Nebraska coach Tim Miles said no single recent incident led to his decision Tuesday to dismiss junior guard Deverell Biggs from the Husker men’s basketball team.
Biggs, a 6-foot guard from Omaha Central, via Seward County (Kan.) Community College, was averaging 9.9 points per game in a reserve role. When he signed in 2012, he became the Huskers’ first scholarship player from Nebraska in 10 years.
“There really wasn’t a straw that broke the camel’s back,” Miles told the Journal Star. “I think Deverell kind of felt like he was behind the eight ball from the first incident and just couldn’t get out of a rut, and it just became one thing after another.”
That first incident occurred in December of 2012, during Biggs’ redshirt season, when he was cited for driving under the influence and leaving the scene of an accident. That led to his two-game suspension to start this season.
Biggs was also suspended for a game earlier this season because he was late for a film session, and he was absent from Nebraska’s game Sunday against Minnesota for what Miles said was personal reasons.
Sources said Biggs was late for a film session. Miles wouldn’t discuss the reason, but said Biggs’ absence Sunday wasn’t the sole reason leading to his dismissal.
Biggs was also cited Jan. 5 by University of Nebraska-Lincoln police for driving on a suspended license. He's due in Lancaster County Court on Feb. 5 for the traffic misdemeanor.
“It’s not just one thing,” Miles said. “I just felt like the best thing to do for us was to move on. It’s hard to do. It’s one of the more difficult things to do as a coach.”
Miles said he always consults with his administrators, including athletic director Shawn Eichorst and associate assistant athletic director Marc Boehm, before making personnel decisions, but said the decision to dismiss Biggs was entirely Miles’.
“I made the decision,” he said. “They left it completely to my discretion.”
Miles said he consulted with team captains – Terran Petteway, Ray Gallegos and Shavon Shields – “but I just more or less informed them of what was going on.”
Miles emphasized the importance of holding his student-athletes accountable on the court, off the court and in the classroom.
“Individual accountability affects the entire group,” Miles said. “As a basketball program, we are moving forward, and perhaps a fresh start for Deverell may be beneficial to him as well.”
Miles said Biggs will still have access to Nebraska’s academic resources to maintain his eligibility and progress toward graduation.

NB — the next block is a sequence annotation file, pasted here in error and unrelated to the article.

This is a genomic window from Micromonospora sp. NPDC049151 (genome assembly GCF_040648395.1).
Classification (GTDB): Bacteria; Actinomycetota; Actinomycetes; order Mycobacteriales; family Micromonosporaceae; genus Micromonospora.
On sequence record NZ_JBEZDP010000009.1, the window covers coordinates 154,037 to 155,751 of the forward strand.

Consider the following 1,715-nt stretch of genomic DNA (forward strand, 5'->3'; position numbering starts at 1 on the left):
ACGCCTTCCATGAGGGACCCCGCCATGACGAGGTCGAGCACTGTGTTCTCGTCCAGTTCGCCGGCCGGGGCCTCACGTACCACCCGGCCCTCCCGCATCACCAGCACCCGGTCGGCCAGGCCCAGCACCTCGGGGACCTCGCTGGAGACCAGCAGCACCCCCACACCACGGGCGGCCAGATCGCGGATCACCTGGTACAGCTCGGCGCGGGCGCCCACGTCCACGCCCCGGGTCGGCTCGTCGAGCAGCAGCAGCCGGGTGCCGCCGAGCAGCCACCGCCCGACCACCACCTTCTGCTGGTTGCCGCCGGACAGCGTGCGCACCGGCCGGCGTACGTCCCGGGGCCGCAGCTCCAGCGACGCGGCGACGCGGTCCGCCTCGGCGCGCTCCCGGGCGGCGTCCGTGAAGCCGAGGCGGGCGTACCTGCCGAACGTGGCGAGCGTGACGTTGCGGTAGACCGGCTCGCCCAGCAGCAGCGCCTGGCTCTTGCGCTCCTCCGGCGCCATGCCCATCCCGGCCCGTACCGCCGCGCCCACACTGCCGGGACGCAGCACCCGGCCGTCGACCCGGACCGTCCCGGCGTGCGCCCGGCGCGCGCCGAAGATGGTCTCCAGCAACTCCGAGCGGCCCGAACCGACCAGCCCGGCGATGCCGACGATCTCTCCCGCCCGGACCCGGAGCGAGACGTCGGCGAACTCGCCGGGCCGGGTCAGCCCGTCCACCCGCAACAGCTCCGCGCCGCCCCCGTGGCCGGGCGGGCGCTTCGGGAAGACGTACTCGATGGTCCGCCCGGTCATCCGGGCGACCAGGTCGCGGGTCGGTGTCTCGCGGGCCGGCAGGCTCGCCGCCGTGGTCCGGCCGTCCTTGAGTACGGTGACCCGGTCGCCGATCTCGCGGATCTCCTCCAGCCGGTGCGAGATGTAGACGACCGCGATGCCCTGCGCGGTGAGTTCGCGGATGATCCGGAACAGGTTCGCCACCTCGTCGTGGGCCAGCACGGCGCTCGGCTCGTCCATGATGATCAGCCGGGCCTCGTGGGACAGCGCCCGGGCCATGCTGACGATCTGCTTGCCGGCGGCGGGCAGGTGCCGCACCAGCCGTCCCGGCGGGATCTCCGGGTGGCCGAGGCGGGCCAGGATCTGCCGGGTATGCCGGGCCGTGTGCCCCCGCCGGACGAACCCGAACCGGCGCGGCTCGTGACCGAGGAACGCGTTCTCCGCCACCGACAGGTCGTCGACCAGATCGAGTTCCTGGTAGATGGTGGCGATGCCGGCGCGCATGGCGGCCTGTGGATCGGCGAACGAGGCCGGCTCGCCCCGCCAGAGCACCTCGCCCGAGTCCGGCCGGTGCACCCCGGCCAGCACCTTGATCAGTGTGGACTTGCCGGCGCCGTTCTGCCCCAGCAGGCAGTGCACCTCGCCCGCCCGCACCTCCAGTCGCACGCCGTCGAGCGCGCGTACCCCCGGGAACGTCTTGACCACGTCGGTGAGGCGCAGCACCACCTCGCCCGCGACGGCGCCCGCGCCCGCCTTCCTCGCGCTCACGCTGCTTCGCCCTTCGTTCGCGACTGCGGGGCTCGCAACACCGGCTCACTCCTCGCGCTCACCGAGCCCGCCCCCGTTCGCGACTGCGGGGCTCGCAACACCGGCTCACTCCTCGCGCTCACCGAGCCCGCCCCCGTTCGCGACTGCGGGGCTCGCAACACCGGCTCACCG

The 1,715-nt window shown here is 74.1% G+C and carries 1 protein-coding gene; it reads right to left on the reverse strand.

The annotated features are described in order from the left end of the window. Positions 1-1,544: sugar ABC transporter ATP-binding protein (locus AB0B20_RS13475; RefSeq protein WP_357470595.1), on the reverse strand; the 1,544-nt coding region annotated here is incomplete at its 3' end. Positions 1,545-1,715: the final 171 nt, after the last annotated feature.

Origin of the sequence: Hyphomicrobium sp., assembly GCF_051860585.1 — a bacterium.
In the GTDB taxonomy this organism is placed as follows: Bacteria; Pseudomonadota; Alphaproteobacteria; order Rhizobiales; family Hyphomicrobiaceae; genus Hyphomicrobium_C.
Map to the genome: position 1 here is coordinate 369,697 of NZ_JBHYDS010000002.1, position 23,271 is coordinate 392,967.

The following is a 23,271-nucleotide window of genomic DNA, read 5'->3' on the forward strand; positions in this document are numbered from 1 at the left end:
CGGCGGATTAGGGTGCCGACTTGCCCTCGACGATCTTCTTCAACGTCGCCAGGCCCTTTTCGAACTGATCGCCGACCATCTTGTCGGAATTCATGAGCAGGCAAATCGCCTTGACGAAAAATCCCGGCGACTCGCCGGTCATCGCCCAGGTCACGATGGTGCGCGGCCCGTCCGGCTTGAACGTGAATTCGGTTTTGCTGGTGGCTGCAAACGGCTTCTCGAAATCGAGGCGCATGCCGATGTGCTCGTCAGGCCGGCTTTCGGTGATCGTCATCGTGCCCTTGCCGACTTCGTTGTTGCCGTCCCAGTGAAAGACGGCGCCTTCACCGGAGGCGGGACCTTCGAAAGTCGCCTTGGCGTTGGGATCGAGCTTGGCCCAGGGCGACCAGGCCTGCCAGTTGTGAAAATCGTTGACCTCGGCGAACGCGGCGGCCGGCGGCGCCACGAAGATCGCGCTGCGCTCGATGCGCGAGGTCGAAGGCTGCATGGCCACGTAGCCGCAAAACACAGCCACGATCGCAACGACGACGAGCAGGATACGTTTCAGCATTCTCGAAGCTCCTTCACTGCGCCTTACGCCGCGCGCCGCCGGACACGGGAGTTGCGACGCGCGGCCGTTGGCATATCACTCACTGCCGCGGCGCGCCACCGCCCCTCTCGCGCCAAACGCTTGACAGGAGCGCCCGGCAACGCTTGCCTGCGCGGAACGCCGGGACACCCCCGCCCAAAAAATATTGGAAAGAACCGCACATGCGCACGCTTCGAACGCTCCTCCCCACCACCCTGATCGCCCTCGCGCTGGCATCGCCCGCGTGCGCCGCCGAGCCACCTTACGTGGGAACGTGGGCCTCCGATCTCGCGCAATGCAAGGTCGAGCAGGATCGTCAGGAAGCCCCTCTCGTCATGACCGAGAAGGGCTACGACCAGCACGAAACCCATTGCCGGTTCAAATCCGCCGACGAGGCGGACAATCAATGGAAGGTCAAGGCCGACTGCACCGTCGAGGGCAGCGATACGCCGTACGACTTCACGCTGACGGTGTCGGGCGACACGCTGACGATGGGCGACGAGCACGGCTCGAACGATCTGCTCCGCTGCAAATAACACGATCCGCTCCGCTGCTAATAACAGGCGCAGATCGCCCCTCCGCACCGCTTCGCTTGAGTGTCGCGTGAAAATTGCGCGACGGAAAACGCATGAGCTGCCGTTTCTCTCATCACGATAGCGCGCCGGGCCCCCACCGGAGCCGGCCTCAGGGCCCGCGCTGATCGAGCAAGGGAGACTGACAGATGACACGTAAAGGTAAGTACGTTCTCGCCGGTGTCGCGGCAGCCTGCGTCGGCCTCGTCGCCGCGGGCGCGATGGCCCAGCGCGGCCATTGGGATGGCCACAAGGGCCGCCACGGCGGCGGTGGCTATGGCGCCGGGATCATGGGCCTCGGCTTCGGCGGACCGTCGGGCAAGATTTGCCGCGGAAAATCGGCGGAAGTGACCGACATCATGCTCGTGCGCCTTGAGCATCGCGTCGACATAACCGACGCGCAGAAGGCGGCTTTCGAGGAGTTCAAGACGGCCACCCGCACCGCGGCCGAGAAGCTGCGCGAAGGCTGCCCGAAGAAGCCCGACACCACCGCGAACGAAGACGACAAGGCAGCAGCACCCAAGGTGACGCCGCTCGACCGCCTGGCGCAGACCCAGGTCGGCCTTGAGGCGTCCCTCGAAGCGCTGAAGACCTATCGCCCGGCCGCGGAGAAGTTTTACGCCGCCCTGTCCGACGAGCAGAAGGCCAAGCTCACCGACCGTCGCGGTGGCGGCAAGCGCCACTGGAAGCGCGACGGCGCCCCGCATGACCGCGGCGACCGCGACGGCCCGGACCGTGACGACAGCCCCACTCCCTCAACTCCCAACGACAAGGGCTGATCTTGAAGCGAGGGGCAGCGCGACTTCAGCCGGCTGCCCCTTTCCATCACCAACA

Biggs could possibly complete his degree this year by finishing the spring semester and taking summer classes. If he graduates, he’s eligible to transfer to another Division I school and play immediately next season for his final year of eligibility.
Biggs didn’t respond to messages from the Journal Star seeking comment, but did take to Twitter to offer comment Tuesday afternoon:
"I want (to) thank Coach Miles for everything, thank #NebrasketballFan for the support. Sorry it didn't workout. Wish the team the best."
“Deverell is good young man,” Miles said. “My hope is that he remains at Nebraska and finishes his classes this spring and finds another program where he can flourish. We wish him all the best.”
Miles said Nebraska’s Academic Performance Rate didn’t factor into his decision. He said Nebraska had a perfect 1,000 score for last season, although those numbers won’t be officially released until spring.
Biggs’ departure means Nebraska has two open scholarships for its 2014-15 recruiting class, which already includes center Jacob Hammond, who signed in November.
Nebraska on Saturday offered a scholarship to junior college point guard Trey Dickerson, who’s averaging 19.3 points and 5.9 assists for Williston (N.D.) College. Nebraska is his first offer from a major conference program, although Iowa, Arizona State, Creighton, Oklahoma State, Boise State and North Carolina State have been showing interest.
Dickerson missed his team’s game Monday night with an ankle injury but said he’s expected to return 100 percent by this weekend.